FDA obstructing approval of DNA based ‘germ tests’ that swiftly diagnose infections

The standard diagnostic technology for identifying microbes, decades old, is simply too slow and imprecise to help most patients. The good news is that scientists have developed far better technology….

First, there’s DNA sequencing, which has been growing steadily faster. Today’s automated sequencers can generate up to 400 billion bases…per day — 400,000 times faster than 15 years ago and 75,000 times more cheaply.

The second advance is in the scope of our genome databases. The very first bacterial genome was sequenced only 20 years ago, but already we have more than 30,000 bacterial genomes and 80,000 viruses, plus the genomes of hundreds of other pathogens (such as malaria) caused by microbes that are neither bacterial nor viral.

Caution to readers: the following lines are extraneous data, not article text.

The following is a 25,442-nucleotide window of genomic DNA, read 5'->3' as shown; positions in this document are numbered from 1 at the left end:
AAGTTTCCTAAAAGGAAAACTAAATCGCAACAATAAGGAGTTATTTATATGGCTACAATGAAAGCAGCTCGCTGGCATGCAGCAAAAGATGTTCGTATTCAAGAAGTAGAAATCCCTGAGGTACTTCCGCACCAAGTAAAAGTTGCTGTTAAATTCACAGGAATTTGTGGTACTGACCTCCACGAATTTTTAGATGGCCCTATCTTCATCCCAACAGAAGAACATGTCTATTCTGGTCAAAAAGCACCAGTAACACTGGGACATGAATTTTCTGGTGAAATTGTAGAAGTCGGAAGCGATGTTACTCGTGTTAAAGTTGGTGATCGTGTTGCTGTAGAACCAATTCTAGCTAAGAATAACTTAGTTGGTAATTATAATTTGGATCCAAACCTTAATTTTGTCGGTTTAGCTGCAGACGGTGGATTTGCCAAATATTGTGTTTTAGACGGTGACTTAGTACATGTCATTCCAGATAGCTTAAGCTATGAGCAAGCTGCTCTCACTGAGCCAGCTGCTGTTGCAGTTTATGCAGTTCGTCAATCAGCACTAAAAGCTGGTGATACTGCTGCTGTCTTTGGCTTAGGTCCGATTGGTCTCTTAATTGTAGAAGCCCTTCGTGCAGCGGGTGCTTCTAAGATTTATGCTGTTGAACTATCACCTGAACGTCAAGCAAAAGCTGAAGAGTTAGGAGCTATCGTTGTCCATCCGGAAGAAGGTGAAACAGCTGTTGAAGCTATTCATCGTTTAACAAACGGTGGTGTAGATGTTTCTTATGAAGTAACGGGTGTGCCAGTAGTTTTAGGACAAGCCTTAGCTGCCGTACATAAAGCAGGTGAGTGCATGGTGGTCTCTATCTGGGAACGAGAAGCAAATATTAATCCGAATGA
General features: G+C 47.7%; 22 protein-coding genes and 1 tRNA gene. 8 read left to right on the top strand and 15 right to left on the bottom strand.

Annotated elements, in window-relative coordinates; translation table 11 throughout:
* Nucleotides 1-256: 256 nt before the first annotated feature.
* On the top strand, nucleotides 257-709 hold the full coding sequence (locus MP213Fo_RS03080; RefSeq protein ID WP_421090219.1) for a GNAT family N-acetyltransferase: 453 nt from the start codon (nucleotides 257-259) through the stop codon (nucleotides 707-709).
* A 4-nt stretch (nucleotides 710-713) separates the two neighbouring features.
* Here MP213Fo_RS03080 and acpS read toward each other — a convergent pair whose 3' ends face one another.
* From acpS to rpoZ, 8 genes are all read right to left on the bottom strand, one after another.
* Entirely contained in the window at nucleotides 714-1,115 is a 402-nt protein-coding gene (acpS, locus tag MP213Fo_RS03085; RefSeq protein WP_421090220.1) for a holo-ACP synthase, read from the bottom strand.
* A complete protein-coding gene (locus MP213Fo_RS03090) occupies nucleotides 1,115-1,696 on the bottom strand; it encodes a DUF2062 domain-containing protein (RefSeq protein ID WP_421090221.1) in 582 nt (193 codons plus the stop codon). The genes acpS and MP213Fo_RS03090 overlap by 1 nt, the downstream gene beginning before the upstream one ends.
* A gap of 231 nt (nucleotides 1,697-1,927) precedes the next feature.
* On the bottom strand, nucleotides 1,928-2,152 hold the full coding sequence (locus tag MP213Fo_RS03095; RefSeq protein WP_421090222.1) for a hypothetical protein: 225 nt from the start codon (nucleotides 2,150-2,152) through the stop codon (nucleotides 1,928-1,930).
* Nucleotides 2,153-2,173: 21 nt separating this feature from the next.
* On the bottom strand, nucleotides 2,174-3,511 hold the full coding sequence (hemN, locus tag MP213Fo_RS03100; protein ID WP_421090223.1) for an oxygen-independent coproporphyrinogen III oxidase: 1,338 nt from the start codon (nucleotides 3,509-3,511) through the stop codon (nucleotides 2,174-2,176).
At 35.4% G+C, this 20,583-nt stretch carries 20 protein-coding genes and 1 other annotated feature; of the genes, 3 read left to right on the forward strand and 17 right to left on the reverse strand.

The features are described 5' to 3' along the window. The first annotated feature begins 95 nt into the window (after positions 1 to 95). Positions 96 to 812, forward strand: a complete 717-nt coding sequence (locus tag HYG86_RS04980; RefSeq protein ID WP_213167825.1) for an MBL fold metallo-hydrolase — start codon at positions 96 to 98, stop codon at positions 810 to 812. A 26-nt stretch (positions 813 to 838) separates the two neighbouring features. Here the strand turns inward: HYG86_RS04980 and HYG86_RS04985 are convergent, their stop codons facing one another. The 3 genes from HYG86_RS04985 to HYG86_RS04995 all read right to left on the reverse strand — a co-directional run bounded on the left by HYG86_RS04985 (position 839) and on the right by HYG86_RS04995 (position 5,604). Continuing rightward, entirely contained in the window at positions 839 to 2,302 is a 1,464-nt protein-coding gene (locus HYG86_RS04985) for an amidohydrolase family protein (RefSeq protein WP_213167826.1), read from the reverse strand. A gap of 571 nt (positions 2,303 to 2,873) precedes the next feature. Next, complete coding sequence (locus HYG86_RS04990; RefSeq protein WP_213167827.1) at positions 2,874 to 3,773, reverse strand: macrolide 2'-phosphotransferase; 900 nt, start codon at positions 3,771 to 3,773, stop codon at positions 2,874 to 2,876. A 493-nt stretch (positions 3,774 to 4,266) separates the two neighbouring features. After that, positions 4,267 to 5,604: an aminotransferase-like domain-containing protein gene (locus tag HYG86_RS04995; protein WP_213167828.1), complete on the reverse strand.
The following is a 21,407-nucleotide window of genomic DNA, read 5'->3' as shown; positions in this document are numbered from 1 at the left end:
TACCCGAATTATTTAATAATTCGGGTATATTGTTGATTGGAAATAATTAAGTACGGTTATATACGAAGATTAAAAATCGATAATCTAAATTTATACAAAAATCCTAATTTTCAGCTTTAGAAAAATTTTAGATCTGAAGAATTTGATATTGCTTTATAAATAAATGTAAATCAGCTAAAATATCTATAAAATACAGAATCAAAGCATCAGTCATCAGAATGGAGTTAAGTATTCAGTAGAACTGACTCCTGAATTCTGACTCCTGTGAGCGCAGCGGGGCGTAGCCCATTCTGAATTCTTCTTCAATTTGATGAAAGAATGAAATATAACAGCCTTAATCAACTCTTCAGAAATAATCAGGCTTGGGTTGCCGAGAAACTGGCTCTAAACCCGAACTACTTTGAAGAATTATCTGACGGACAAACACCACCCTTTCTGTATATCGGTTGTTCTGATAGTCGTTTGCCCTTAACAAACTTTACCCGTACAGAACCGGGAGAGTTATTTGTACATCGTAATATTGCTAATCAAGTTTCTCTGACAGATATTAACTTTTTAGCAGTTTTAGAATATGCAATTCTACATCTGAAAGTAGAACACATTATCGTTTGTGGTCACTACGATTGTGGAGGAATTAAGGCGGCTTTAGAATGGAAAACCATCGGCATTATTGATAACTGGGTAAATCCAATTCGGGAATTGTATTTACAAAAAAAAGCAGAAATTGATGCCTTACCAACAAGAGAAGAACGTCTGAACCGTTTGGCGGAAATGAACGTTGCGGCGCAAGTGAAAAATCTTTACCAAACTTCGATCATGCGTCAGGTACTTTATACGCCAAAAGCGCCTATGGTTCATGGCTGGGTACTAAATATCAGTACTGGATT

The trouble is, the FDA is proposing to make the process even more difficult. The agency recently announced that it wants to regulate DNA-sequencing diagnostic tests, something it has never done before. And getting FDA approval is much more onerous than getting a CLIA approval.

If the FDA will refrain from setting up unnecessary obstacles, scientists in both academia and industry can move ahead to develop CLIA-approved tests for DNA diagnostics.


The GLP aggregated and excerpted this blog/article to reflect the diversity of news, opinion, and analysis. Read full, original post: Make Way for Better Germ Tests

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